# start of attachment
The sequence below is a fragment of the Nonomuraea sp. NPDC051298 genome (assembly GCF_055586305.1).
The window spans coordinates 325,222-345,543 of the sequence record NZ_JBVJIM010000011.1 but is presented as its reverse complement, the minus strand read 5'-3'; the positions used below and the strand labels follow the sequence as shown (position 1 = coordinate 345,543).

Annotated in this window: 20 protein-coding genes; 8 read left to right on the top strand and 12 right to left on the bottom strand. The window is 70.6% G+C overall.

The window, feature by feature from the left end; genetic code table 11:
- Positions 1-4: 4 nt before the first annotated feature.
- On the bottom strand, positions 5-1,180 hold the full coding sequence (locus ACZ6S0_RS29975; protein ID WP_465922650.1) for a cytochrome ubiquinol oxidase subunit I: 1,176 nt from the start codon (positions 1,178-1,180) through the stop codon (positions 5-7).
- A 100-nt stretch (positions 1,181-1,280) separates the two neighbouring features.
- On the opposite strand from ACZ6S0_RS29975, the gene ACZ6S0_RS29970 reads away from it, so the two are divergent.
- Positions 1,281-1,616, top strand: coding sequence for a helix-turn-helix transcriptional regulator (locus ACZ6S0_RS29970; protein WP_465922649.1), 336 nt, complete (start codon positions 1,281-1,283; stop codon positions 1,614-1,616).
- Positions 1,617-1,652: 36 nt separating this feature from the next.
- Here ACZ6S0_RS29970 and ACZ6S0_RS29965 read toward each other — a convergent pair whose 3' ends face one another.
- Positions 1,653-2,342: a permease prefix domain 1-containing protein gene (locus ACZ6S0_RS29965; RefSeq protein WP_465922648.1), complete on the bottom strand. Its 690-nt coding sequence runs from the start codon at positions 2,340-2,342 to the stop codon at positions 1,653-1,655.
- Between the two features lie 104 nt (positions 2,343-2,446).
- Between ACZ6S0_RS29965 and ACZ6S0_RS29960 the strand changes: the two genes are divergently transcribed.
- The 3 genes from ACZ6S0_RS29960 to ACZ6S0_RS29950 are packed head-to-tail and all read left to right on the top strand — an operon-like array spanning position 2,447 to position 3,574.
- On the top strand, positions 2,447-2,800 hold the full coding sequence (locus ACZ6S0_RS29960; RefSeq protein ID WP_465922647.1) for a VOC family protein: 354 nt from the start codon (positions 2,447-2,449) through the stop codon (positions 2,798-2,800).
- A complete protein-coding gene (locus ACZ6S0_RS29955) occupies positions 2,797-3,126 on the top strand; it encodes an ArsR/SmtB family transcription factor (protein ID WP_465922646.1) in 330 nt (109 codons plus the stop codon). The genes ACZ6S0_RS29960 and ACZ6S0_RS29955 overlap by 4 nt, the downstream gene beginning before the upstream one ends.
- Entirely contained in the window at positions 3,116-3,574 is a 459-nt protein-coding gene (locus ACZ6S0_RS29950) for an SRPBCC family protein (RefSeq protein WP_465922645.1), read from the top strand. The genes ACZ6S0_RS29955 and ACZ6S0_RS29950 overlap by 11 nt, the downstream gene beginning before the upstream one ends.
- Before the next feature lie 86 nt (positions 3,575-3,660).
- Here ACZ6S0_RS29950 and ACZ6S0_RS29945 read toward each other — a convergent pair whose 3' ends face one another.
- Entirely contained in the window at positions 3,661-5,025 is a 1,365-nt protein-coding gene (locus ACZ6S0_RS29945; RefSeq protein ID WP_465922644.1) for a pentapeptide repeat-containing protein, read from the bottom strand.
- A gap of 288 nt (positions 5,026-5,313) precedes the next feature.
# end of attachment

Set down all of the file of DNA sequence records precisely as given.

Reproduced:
The sequence below is a fragment of the Nonomuraea sp. NPDC051298 genome (assembly GCF_055586305.1).
The window spans coordinates 325,222-345,543 of the sequence record NZ_JBVJIM010000011.1 but is presented as its reverse complement, the minus strand read 5'-3'; the positions used below and the strand labels follow the sequence as shown (position 1 = coordinate 345,543).

Annotated in this window: 20 protein-coding genes; 8 read left to right on the top strand and 12 right to left on the bottom strand. The window is 70.6% G+C overall.

The window, feature by feature from the left end; genetic code table 11:
- Positions 1-4: 4 nt before the first annotated feature.
- On the bottom strand, positions 5-1,180 hold the full coding sequence (locus ACZ6S0_RS29975; protein ID WP_465922650.1) for a cytochrome ubiquinol oxidase subunit I: 1,176 nt from the start codon (positions 1,178-1,180) through the stop codon (positions 5-7).
- A 100-nt stretch (positions 1,181-1,280) separates the two neighbouring features.
- On the opposite strand from ACZ6S0_RS29975, the gene ACZ6S0_RS29970 reads away from it, so the two are divergent.
- Positions 1,281-1,616, top strand: coding sequence for a helix-turn-helix transcriptional regulator (locus ACZ6S0_RS29970; protein WP_465922649.1), 336 nt, complete (start codon positions 1,281-1,283; stop codon positions 1,614-1,616).
- Positions 1,617-1,652: 36 nt separating this feature from the next.
- Here ACZ6S0_RS29970 and ACZ6S0_RS29965 read toward each other — a convergent pair whose 3' ends face one another.
- Positions 1,653-2,342: a permease prefix domain 1-containing protein gene (locus ACZ6S0_RS29965; RefSeq protein WP_465922648.1), complete on the bottom strand. Its 690-nt coding sequence runs from the start codon at positions 2,340-2,342 to the stop codon at positions 1,653-1,655.
- Between the two features lie 104 nt (positions 2,343-2,446).
- Between ACZ6S0_RS29965 and ACZ6S0_RS29960 the strand changes: the two genes are divergently transcribed.
- The 3 genes from ACZ6S0_RS29960 to ACZ6S0_RS29950 are packed head-to-tail and all read left to right on the top strand — an operon-like array spanning position 2,447 to position 3,574.
- On the top strand, positions 2,447-2,800 hold the full coding sequence (locus ACZ6S0_RS29960; RefSeq protein ID WP_465922647.1) for a VOC family protein: 354 nt from the start codon (positions 2,447-2,449) through the stop codon (positions 2,798-2,800).
- A complete protein-coding gene (locus ACZ6S0_RS29955) occupies positions 2,797-3,126 on the top strand; it encodes an ArsR/SmtB family transcription factor (protein ID WP_465922646.1) in 330 nt (109 codons plus the stop codon). The genes ACZ6S0_RS29960 and ACZ6S0_RS29955 overlap by 4 nt, the downstream gene beginning before the upstream one ends.
- Entirely contained in the window at positions 3,116-3,574 is a 459-nt protein-coding gene (locus ACZ6S0_RS29950) for an SRPBCC family protein (RefSeq protein WP_465922645.1), read from the top strand. The genes ACZ6S0_RS29955 and ACZ6S0_RS29950 overlap by 11 nt, the downstream gene beginning before the upstream one ends.
- Before the next feature lie 86 nt (positions 3,575-3,660).
- Here ACZ6S0_RS29950 and ACZ6S0_RS29945 read toward each other — a convergent pair whose 3' ends face one another.
- Entirely contained in the window at positions 3,661-5,025 is a 1,365-nt protein-coding gene (locus ACZ6S0_RS29945; RefSeq protein ID WP_465922644.1) for a pentapeptide repeat-containing protein, read from the bottom strand.
- A gap of 288 nt (positions 5,026-5,313) precedes the next feature.